I know what a man can perform and ought to do in time of need. I have myself acted as medical director, medical purveyor, and attending surgeon to a body of troops, at one and the same time; nay more, I have frequently prescribed for 250 men a day; and I have a right to expect that those under my control will perfórm something like the same amount of duty. As to the " exposure and privations incident to a camp

a life making serious inroads upon a man's health," or his being “ broken down by lòng and arduous service in the field," of less than one year's duration, I can scarcely entertain the idea.

Why, I never would permit myself to be sick when honor and duty claimed from me active exertion; but whether sick or well, I was never known to quit the field until called off by authority. It is very easy for an officer, who is called upon to do a little more duty than the very little service he has been accustomed to perform at a small military post, to speak in round numbers of the arduous duties, the privations and sufferings, he has experienced in the field, when a statistical examination into the matter will prove that his grievances are all imaginary-mere trifles, as light as air.

It may be proper to remark, in connexion with this subject, that there are other armies or bodies of troops operating in the field, besides the army of occupation, to be provided with medical officers; and as they are further removed, being more in the interior of the country, from the facilities of obtaining reinforcements or relief in the way of medical aid in the event of a fatality, it is perhaps proper that they should be furnished in the outset with a comparatively larger medical corps; also, there are some important and indispensable duties to be performed by medical officers of the army other than those of prescribing for the sick and administering to the wounded; and for cases of this kind, provision must be made.

Again, we must have some officers in reserve to meet contingencies nearer at home; such as may arise from the hasty assemblage of recuits for transportation to the theatre of war, the getting up of new expeditions, &c., &c.; each case requiring the employment of medical officers of the army, and therefore constituting a good reason for not sending all the medical officers at once in:o the field.

I have been thus particular in my statements, to show that, in the fulfilment of my obligations generally to the goverment, involving a due regard to the public interests as well as to the rights and claims of individuals, I have not been unmindful of the legitimate claims and wants of the army of occupation.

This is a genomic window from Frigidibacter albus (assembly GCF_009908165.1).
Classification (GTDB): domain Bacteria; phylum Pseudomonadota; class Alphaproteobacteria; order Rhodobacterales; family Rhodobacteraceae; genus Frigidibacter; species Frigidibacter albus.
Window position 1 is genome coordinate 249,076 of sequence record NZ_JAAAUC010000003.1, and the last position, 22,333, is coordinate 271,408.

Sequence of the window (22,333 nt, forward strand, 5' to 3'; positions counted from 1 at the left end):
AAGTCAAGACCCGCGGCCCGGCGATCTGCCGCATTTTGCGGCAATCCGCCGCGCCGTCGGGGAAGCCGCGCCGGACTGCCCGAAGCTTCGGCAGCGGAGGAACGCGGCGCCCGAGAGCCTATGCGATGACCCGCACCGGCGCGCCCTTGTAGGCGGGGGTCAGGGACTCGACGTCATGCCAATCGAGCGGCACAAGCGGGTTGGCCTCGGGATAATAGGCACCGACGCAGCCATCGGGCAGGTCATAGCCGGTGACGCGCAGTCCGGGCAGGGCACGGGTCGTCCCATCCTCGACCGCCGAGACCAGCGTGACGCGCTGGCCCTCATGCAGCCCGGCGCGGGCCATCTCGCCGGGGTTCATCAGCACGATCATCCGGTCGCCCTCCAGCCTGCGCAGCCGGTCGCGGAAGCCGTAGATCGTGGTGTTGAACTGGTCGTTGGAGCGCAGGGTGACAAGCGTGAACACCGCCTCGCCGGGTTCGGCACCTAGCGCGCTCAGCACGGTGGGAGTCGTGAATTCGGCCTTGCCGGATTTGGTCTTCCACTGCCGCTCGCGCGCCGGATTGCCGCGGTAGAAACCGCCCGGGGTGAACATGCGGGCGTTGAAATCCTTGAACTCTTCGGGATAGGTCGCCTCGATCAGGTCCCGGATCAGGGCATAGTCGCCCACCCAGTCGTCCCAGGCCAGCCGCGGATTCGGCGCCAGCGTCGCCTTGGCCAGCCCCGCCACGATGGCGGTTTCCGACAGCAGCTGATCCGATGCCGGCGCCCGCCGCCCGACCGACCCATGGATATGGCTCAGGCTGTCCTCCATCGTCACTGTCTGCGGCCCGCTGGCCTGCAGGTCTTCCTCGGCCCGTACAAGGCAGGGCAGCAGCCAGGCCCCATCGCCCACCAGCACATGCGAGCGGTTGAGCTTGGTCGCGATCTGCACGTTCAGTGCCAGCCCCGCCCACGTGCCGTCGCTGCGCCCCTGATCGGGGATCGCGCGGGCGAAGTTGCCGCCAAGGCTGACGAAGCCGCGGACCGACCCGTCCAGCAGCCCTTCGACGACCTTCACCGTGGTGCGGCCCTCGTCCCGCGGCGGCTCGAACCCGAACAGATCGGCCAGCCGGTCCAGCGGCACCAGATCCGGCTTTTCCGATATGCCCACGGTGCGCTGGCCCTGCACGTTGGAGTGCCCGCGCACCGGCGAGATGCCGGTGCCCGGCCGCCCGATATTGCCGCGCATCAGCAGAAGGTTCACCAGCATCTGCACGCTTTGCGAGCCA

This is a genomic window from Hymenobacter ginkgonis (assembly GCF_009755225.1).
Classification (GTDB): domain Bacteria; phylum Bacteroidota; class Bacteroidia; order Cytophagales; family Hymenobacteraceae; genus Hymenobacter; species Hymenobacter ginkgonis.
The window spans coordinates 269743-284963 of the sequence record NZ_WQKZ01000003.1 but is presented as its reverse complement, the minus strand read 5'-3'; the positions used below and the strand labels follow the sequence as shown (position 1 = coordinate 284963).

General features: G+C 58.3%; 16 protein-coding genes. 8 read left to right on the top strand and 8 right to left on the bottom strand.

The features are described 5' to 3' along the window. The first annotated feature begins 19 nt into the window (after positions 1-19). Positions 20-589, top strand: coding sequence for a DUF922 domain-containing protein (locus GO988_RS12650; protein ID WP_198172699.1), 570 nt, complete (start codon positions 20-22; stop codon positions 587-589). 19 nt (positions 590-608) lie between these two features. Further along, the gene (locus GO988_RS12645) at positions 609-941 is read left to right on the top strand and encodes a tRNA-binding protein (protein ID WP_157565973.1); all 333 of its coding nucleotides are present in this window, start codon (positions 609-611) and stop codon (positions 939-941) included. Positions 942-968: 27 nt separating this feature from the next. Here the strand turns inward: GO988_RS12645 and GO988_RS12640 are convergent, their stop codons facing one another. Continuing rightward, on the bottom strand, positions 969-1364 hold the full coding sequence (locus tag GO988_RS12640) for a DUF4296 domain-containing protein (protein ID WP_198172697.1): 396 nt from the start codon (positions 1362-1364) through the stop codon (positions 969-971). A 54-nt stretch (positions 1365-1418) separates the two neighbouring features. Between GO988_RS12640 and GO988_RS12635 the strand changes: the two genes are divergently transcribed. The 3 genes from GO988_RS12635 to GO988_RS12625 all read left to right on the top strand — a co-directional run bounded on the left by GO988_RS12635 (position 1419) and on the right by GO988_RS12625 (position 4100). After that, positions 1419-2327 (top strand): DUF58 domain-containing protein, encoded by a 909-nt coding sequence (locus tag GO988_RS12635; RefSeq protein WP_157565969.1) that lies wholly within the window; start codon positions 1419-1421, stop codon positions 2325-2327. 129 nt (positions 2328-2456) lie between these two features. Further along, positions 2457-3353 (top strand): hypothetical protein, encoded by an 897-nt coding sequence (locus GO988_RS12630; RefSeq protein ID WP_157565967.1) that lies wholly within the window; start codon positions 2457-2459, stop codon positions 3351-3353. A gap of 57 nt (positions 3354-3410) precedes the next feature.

I have given all in the way of medical aid which military propriety, the customs of the service in like cases, and the actual wants of the army, seemed to require; but if they desire more medical officers they shall have them, with myself to boot, if acceptable, and I am borne out in the measure by the government.

Far be it from me to wish to withhold aught that will contribute to the comfort, the convenience, or to the gratification of either one of those gallant souls who so valiantly fought and so signally triumphed on the battle fields of Palo Alto and Resaca de la Palma. I have the honor to be, very respectfully, your obedient servant,

TH. LAWSON,

Surgeon General. Brig. General R. JONES,

Adjutant General U. S. A.

]No. 85.1

HEAD-QUARTERS, ARMY OF OCCUPATION,

Camargo, September 3, 1846. Sir: My “orders" Nos. 98, 100, and 108, will have advised you of the organization which I have given to the regular and volunteer forces now taking the field. For reasons already set forth I have found it impossible to throw forward more than a small portion of the volunteers, and I deem it best to select that portion from as many States as possible, organizing a temporary division for the campaign. If the state of supplies in the country will be found to warrant it, I shall bring forward other portions of the volunteers.

REGULARS.

One heavy battery (24-1b. howitzers) detached 1st artillery.

1st Division-Brigadier General Twiggs. Cavalry.-2d dragoons.

Ridgely's battery. 3d brigade.—Bragg's battery.

3d infantry.
4th infantry.

Captain Shiver's company of volunteers.
4th brigade.-1st infantry.
Baltimore battalion.

.

2d Division-Brigadier General Worth.

1st brigade.-Duncan's battery.

Artillery battalion.

8tb infantry.
2d brigade.-Taylor's battery.

5th infantry.
7th infantry

Blanchard's company of Louisiana volunteers,